WASHINGTON (CN) - Attorney General Jeff Sessions on Thursday said a New York federal judge was "highly offensive and disrespectful" when he called the Trump administration's refusal to move a deadline in its decision to end the Deferred Action for Childhood Arrivals program "heartless."
"With respect: it is emphatically not the province or duty of courts to say whether a policy is compassionate," Sessions said Thursday, speaking at an event at the Heritage Foundation. "That is for the people and our elected representatives to decide. The court's role is to say what the law is."
U.S. District Judge Nicholas Garaufis, who serves in the Eastern District of New York, told a Justice Department attorney not to come to court "to espouse a position that is heartless" during a September hearing in a legal battle over the Trump administration's decision to end DACA, a program that protects from deportation people who are in the country illegally and were brought here as children.
The comments Sessions made during the Heritage Foundation's Legal Strategy Forum on Thursday were part of a larger conservative complaint that judges too often step into roles meant for the legislative or executive branch, but come with the added context of high-profile feuds between members of the Trump administration and judges who have ruled against its policies.
Sessions on Thursday specifically called out district court judges who issue nationwide injunctions in cases involving federal action, as has happened multiple times with President Donald Trump's executive orders blocking immigration from various countries.
"We have nearly 600 federal district judges in the United States - each with the ability to issue one of these overreaching nationwide order," Sessions said. "That makes the need for judges to stick to the law even more important. A single judge's decision to enjoin the entire federal government from acting is an extreme step, and all too often, district courts are doing it without following the law. Exercising this awesome power because of a political disagreement is all the more unacceptable. The Constitution gives judges no right to veto a president's actions because they disagree with him on policy grounds."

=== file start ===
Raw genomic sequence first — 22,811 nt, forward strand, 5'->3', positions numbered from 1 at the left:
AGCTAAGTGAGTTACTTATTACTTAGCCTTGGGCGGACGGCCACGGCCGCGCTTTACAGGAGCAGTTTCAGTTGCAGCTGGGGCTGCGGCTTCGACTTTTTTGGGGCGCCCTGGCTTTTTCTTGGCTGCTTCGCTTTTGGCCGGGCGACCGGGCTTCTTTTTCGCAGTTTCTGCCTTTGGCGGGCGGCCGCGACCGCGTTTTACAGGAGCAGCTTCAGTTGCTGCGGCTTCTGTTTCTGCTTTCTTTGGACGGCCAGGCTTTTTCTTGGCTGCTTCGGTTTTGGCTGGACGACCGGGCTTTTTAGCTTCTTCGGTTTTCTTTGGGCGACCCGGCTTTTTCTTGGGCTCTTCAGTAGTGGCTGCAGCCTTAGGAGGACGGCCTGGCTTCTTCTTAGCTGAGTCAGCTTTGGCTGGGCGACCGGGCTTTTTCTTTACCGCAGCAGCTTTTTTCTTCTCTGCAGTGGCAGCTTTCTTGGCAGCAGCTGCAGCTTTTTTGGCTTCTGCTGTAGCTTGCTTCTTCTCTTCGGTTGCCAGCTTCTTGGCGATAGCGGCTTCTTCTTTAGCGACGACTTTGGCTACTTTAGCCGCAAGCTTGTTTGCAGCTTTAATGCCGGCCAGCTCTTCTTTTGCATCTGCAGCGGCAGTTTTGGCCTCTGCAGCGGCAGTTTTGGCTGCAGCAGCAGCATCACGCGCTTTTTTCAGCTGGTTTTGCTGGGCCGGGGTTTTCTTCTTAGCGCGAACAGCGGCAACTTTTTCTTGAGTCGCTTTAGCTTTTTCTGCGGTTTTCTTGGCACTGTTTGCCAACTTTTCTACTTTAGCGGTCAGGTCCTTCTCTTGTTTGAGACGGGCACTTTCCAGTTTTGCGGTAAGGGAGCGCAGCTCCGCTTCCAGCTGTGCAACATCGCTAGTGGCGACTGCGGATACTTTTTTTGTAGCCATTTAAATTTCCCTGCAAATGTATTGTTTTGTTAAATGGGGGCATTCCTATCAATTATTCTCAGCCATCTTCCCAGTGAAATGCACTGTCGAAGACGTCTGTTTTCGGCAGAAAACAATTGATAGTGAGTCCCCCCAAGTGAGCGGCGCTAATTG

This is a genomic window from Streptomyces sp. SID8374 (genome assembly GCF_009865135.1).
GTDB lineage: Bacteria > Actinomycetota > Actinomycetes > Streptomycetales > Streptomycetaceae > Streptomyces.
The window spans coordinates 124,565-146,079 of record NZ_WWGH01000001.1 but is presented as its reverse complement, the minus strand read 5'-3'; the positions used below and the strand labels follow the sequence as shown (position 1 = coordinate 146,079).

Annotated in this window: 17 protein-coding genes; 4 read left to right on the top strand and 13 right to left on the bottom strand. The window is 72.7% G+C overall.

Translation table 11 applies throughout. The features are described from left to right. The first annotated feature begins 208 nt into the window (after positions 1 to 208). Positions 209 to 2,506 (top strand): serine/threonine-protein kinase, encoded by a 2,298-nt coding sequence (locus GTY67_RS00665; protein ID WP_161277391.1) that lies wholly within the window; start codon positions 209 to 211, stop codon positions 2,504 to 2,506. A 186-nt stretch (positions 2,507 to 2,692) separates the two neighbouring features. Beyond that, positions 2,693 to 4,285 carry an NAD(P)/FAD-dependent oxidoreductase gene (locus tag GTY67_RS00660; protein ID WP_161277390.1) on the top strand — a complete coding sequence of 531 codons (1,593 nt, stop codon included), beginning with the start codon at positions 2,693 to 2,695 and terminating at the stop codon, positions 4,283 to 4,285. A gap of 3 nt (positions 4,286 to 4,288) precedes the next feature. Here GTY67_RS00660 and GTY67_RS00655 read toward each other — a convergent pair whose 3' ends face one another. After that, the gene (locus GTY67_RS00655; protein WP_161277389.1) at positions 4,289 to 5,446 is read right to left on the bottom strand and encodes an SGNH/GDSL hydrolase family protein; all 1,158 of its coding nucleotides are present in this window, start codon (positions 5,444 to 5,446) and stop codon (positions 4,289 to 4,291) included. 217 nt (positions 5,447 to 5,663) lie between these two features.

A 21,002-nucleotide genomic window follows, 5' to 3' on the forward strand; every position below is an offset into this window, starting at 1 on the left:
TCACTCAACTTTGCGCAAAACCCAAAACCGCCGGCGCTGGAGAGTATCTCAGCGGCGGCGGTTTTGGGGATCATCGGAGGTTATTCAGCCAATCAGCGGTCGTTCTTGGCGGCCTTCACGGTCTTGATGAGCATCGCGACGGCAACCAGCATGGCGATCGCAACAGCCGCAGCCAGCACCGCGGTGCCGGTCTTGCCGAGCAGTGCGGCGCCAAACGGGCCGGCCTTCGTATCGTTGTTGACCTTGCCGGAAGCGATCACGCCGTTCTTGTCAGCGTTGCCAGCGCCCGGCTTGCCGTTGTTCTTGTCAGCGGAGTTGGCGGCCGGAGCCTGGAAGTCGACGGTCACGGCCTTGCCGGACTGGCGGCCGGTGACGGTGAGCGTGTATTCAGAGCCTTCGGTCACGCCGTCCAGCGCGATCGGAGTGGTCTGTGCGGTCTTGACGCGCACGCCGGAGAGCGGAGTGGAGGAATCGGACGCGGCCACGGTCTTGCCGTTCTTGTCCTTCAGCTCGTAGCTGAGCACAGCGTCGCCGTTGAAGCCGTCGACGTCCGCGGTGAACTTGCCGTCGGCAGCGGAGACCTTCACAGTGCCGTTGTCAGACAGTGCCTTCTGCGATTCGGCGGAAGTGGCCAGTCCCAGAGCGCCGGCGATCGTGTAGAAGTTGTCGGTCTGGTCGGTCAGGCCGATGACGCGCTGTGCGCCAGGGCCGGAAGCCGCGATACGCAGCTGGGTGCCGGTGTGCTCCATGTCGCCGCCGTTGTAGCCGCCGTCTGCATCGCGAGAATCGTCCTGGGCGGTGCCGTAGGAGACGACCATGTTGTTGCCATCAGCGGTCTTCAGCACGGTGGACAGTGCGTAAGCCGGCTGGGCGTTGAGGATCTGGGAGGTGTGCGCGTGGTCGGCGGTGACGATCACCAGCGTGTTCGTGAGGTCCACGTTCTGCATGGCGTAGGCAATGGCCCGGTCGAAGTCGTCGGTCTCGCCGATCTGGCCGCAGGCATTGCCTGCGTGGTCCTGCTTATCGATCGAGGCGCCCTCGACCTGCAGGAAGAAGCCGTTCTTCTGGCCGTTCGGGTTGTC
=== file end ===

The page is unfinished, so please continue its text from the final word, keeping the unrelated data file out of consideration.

Sessions said injunctions like these make judges "super-legislators for the entire United States" and violate the separation of powers doctrine.
In April, Sessions criticized federal judge in Hawaii for blocking a version of Trump's executive order banning people from six Muslim majority countries from entering the United States, wondering how "a judge sitting on an island in the Pacific" could block the order.
During the presidential campaign Trump also feuded with a federal judge who was presiding over a lawsuit brought against Trump University, saying in June 2016 U.S. District Court Judge Gonzalo Curiel might be biased against him because his is "of Mexican heritage."
The Senate approved Trump's nominee to the U.S. District Court for the Western District of Oklahoma on Thursday and Senate Majority Leader Mitch McConnell, R-Ky., has taken steps to clear four federal appeals court nominees in the next week.
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